So six hundred words in just under an hour and a half is honestly pretty good. It's even better, though, when you realise that these were the first words I had written in about three months that I was even vaguely happy with. I'm probably going to cut them all, but that isn't the point.

My point, which I promise I am finally getting to, is that I have spent the last three months getting very little sleep and, in consequence, writing almost nothing worth reading.

That probably goes for these blog posts, too, come to think of it. Sorry about that.

The thing is that we got a new mattress. And the new mattress was about as soft, yielding and comfortable as a slab of granite.

We mentioned this to the mattress company, who sent us a foam mattress-topper, which meant that our mattress became at least as comfortable as a slab of granite topped with a thin layer of easily compressed foam. Naturally this was not a practical solution to our problems, so we looked for a new new mattress and, in the meantime, piled every spare duvet we could find on top of the old new mattress, rendering it as comfortable as a slab of granite covered with several duvets, and allowing us to at least sort of sleep. It was not a huge success.

We slept, but only barely. Eventually we found a new new mattress, and, in the week between returning the old new mattress and installing the new new mattress, we slept better on a cheap airbed than we had on a proper bed in all the past ninety nights put together.

And then we installed the new new mattress, and everything was lovely.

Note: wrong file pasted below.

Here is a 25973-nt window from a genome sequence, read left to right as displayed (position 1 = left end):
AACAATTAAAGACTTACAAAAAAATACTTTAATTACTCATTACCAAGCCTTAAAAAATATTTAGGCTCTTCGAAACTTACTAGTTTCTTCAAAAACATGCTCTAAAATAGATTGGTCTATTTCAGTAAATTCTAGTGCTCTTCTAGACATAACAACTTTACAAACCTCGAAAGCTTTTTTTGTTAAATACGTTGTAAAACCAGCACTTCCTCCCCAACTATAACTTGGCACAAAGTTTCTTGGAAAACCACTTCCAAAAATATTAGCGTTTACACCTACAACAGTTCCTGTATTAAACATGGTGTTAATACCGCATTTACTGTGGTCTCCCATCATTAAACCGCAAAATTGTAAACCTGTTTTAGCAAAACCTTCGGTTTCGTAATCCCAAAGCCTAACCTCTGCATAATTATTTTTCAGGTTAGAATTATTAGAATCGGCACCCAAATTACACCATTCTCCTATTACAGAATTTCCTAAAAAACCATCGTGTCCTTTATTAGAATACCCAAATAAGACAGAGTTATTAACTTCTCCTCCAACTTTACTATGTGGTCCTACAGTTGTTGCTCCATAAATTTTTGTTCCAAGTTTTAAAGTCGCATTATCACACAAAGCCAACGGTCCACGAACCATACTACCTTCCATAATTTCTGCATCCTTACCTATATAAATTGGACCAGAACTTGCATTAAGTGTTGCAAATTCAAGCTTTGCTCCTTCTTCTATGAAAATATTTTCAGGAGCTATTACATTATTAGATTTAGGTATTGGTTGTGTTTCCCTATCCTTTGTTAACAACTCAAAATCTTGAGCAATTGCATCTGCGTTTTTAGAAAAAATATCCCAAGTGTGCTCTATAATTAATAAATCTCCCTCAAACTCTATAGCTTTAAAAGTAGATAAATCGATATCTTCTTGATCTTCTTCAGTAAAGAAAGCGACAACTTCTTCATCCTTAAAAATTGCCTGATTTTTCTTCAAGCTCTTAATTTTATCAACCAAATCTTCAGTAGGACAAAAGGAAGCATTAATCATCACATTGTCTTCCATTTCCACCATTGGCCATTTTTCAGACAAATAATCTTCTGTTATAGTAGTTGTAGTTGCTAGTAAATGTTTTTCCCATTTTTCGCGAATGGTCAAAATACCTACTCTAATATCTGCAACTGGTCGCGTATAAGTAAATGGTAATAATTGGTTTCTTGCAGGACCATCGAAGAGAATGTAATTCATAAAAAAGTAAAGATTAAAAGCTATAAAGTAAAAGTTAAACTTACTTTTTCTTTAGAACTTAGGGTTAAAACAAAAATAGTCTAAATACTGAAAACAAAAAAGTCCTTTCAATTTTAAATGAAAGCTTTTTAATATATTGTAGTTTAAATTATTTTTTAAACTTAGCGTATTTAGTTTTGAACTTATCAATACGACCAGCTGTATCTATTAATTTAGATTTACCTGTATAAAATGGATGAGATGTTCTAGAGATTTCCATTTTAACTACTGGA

A white woman with long black hair, presumably the author, wearing a long-sleeved black top and black leggings, and lying on a large, new, white mattress. She is clinging to the mattress with her fingers, and her face is out of shot below her shoulders, persumably turned down to press into the mattress' surface. Her hair is straggling over the mattress. At the very front of the image a label is visible with the word "Paros," presumably the name of the mattress. In the far right corner can be seen part of a bedside table, with a pinkish, pebble-shaped bedside lamp, and a battered mug bearing a photograph of Peter Dinklage as Tyrion Lannister.
I live here now.

But, to return to the point I promised I was making: during those past ninety nights and the days that went with them, I had written nothing but a congealed mass of badly-sprung words and half-formed ideas, tied together with square brackets full of confusion and awkward phrasing.

The six hundred words I scribbled in a coffee-shop, after a single good night's sleep were the first decent thing I'd written in about a quarter of a year. Of course not every writer is the same. Some probably do quite well on sleepless nights and coffee. Some probably thrive on it. There are famous writers, after all, who did their best work hopped up to the gills on unspeakable combinations of pills and alcohol that are very definitely not supposed to be combined.

So if you enjoy writing while your eyelids sag and the shadows beneath them render you more and yet more panda-like, more power to you: may the words be as copious as shadows in your poky, darkened room, and may your harsh, bitter coffee be an ever-present balm to the soul.

But for the rest of us: remember that you don't have to sit up all night writing if you don't want to. Deadlines are deadlines, it's true, and sometimes these things really can't be helped, but extensions are also extensions, and quite often they can. Sleep when you need to, take a break if you need it, look after your mind and body both and your writing will be the better for it. And for the pedant who's been aching this time to correct me, or for the kind, worried soul who thinks that maybe I'm still a little over-tired, and perhaps I just didn't notice: no. That title is not a mistake. I have a comfortable mattress at last, and I'm damned well going to use it. You can wake me up next Tuesday: I'm going back to bed.